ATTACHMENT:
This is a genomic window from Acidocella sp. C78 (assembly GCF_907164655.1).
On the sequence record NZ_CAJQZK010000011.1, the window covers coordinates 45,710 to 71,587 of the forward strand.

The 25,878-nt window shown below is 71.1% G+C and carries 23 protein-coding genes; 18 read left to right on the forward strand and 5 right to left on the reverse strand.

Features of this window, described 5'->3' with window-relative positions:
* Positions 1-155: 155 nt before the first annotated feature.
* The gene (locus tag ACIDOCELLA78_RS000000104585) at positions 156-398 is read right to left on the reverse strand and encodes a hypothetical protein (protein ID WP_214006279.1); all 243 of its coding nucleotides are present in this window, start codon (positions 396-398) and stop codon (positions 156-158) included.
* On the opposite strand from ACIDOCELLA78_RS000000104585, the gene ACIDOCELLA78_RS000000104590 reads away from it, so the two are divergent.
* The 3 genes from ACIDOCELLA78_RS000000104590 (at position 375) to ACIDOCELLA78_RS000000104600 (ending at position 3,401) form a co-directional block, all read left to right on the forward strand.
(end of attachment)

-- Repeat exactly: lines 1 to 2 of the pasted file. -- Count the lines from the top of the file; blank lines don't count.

This is a genomic window from Acidocella sp. C78 (assembly GCF_907164655.1).
On the sequence record NZ_CAJQZK010000011.1, the window covers coordinates 45,710 to 71,587 of the forward strand.